100%

Scanned image of the page. Keyboard directions: use + to zoom in, - to zoom out, arrow keys to pan inside the viewer.

Page Options

Download this Issue

Share

Something wrong?

Something wrong with this page? Report problem.

Rights / Permissions

This collection, digitized in collaboration with the Michigan Daily and the Board for Student Publications, contains materials that are protected by copyright law. Access to these materials is provided for non-profit educational and research purposes. If you use an item from this collection, it is your responsibility to consider the work's copyright status and obtain any required permission.

April 12, 1991 - Image 5

Resource type:
Text
Publication:
The Michigan Daily, 1991-04-12

Disclaimer: Computer generated plain text may have errors. Read more about this.

0

0

:' :

The Best of the

Worst

Surviving the dorm food experience

We have come to the
realization that we have ignored a
whole class of lunchers. While
many students dish out cash for
lunch at one of Ann Arbor's
many fine eateries, a quarter of
this campus have their meals pre-
paid in the residence hall.
While these dorm dwellers do
have the opportunity to go out to
lunch whenever they please, they
are foolish to turn down too
many meals for which they have
already paid - even if it's just
Turkey Tetrazini or Shrimp
Jamabalaya.
Because we are seniors, we
don't have the chance to dine on
dorm delicacies. But some
younger Daily staffers - Henry
Goldblatt and Bethany
Robertson - do. Here's what
they found.
by Henry
Goldblatt
and Bethany
Robertson
The underclass revolts!
For the past semester, we have
read the "Out to Lunch" column
faithfully, taste buds watering,
stomachs growling, mouths
salivating.
But after a while, reality sets
in.
We realize, as residence hall
dwellers, that we are the proud
owners of a multi-faceted, multi-
thousand dollar meal plan that is
moulding away in our pockets.
And then, out of guilt and lac
of money, we sorrowfully put
aside thoughts of real food and
trudge down to our residence hall
cafeteria for a daily helping of
meatless mousaka and cream of
celery soup.

As the representatives of the
University's nutritionally
repressed dormitory residents, we
have decided it is our duty to
inform others in the same
NOAH. F I N K E L
ERIC* L E M O N T
OUT TO
LUNCH
FOOD.CONNOISSEURS
A T *,L A R G E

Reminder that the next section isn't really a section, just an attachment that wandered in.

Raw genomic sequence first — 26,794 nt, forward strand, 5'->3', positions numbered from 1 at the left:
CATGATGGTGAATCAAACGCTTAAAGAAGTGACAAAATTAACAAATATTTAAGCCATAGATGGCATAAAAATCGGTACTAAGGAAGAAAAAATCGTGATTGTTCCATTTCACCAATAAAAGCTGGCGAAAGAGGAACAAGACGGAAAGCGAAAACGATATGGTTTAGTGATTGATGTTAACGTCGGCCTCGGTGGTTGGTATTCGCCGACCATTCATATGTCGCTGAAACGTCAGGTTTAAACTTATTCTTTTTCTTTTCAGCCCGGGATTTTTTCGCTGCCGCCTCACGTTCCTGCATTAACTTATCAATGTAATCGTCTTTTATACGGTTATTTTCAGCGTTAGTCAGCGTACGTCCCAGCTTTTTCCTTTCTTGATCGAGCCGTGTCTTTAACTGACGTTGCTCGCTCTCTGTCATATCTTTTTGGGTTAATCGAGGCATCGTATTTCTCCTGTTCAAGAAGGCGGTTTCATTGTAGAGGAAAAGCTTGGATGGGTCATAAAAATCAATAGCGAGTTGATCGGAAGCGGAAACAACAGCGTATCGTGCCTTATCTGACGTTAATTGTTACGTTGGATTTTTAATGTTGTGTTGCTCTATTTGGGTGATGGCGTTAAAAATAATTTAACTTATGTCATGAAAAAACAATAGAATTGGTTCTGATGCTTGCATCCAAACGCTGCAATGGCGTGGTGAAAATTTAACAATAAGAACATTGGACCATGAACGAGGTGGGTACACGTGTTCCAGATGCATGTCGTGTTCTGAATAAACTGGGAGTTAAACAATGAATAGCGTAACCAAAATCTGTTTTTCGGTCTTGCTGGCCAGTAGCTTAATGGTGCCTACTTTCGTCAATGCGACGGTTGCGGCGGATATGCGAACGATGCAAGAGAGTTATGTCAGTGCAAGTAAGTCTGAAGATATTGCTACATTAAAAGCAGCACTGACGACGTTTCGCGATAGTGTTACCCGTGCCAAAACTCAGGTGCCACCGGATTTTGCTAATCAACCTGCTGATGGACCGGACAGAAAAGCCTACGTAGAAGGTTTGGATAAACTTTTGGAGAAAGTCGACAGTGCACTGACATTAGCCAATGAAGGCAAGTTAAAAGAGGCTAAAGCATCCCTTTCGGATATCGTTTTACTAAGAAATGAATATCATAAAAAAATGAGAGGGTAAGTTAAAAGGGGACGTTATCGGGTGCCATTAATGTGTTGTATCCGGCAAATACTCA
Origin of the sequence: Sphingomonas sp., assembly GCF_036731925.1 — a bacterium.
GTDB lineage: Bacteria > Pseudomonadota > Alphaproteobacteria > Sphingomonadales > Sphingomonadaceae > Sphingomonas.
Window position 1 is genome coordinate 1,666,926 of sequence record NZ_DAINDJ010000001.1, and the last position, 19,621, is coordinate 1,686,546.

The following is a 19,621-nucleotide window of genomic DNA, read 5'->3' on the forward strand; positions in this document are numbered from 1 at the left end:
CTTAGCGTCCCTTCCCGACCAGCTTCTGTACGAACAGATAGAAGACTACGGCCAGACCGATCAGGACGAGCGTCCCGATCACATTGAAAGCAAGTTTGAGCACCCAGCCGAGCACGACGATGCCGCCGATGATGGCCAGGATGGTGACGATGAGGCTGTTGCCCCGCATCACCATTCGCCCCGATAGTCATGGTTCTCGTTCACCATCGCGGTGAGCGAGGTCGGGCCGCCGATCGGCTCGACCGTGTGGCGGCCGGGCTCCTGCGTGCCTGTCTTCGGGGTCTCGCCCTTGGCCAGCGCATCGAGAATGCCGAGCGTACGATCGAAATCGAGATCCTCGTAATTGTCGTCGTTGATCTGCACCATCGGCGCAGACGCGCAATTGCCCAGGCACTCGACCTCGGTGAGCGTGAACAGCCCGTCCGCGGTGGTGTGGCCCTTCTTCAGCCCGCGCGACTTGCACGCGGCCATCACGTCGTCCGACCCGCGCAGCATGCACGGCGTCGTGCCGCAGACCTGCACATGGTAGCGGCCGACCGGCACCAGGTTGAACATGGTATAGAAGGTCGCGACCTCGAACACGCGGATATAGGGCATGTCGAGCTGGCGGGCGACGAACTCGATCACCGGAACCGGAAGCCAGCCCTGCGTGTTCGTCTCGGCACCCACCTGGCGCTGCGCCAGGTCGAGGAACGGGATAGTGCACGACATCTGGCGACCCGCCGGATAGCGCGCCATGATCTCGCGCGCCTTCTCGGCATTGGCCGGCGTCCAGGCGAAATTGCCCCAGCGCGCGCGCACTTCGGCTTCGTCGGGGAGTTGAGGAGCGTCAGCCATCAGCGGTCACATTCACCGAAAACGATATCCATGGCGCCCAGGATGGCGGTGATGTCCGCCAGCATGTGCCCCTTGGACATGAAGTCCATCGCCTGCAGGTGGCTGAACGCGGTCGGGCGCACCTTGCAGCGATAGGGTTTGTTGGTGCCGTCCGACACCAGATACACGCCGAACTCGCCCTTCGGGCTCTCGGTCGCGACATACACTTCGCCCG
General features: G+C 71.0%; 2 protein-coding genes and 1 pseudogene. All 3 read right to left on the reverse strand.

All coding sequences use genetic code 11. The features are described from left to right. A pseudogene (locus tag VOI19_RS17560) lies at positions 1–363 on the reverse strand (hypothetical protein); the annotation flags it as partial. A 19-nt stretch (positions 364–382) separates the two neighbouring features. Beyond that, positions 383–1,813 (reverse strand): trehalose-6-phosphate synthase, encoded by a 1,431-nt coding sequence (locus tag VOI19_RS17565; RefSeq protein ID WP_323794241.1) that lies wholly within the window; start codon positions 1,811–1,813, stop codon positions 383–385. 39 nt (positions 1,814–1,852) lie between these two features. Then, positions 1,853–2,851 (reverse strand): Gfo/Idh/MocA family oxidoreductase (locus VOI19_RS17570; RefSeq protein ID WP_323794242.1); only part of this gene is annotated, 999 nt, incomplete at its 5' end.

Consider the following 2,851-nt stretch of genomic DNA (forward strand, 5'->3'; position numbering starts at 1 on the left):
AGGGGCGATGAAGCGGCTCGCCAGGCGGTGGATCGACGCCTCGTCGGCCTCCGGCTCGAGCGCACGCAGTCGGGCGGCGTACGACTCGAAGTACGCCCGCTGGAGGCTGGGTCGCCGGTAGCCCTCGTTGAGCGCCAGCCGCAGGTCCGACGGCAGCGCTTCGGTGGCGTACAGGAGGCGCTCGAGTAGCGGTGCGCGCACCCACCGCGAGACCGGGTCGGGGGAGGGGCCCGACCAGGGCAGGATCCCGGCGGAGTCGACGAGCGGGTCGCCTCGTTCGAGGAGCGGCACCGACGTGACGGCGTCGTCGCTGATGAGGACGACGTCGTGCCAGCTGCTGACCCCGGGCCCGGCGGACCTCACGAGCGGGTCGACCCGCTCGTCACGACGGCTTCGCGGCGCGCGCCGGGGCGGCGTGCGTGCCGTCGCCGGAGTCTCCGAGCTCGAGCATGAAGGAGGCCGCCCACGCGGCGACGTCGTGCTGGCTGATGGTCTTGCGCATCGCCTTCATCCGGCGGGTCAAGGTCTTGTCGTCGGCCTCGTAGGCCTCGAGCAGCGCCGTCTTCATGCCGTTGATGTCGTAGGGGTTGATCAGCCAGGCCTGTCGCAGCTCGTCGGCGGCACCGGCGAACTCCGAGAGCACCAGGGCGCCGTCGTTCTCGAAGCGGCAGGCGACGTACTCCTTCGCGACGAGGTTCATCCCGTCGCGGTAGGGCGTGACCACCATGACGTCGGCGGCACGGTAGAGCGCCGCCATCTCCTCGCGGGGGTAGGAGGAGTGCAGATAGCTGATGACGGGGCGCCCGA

Be back in
15 minutes
situation where to find the best of
the worst: dorm food.
In keeping with the column's
theme of finding a quick lunch,
we limited our search to the
residence halls to which one can
conveniently walk from central
campus (forget the Hill and
Bursley).
Although it can be argued that
all institutional food is
remarkably similar, in our search
for the perfect lunch, we also
considered atmosphere, service,
and those little extra perks that
make eating in dorms so much
fun.
Betsey Barbour
This elegant, refined cafeteria
k is one of the best kept secrets on
campus, probably because the
doors to Betsey Barbour are
locked 24 hours a day. But if you
are patient - or lucky - sooner
or later someone will let you in.
Once you've gotten in the

door, Barbour offers the most
pleasant atmosphere of all the
lunch spots surveyed -
reminiscent of the good old days
at home with mom and dad.
The porch, with its sun-filled
windows which facilitate a view
of abundant greenery, provides an
opportunity to sit back and take
a break from a harried day on
campus. Low-hanging lamps and
tasteful furniture give Barbour a
touch of class so often lacking in
other residence halls.
While the cafeteria's
atmosphere is just like home, the
food often isn't. The cafeteria's
small size limits the selection, but
the careful connoisseur can get a
good meal.
A general rule of thumb of
residence hall dining is to stay
away from red (?) meat (?),
possibly the biggest campus
misnomer. Barbour's Beef
Burgundy, which Bethany
grudgingly sampled, was no
CUTTING
CLASS
CLOSE OUT SALE
Get your last hair cut
before you go home
this summer - HURRY,
Cutting Class closes
April 30!

exception. Although the flavor
was savory, the meat was tough
and fatty. The cold, sticky bed of
noodles was also disappointing.
Along the lines of brunch, the
hashbrowns' potato origins were
unclear - too much cream, and
not enough potatoes. On the
sunny side, the cheese omelette
was exceptional. For those on a
health kick, there were bran
muffins that could rival Mrs.
Peabody's in taste and size.
Everyday offerings include a
small but well-stocked salad bar,
including tuna and various pasta
salads. Feta cheese, an unusual
cafeteria find, adds a tasty flair to
the ordinary green salad.
Other specialties include the

so
ma
be
an
inc
era
w]
re
fu
to
th
Its
an
wh
pr
ca
I

STAtRS

We'll be back in
the FALL!
10% OFF all products now
open 12-8 pm
621 Church
(next to Rick's)
930 -6 688

SIX
PACK
OF
THE
WEEK
ShA
Cen'r,;
SHOPPING (ENTER
ANN ARBOR
(313) 998-3881

it

.DEALIN1OF
J o byPeterNchs
A powerful 0irected by
and provocative Dana Buck
dark comedy
1 tN

I

r
.
* .
,,
c,.

, A:

I

4- SEARS3
1,$3

11-

I

. _ _ , .

Page '5

WEEKEND

Al

Back to Top

© 2021 Regents of the University of Michigan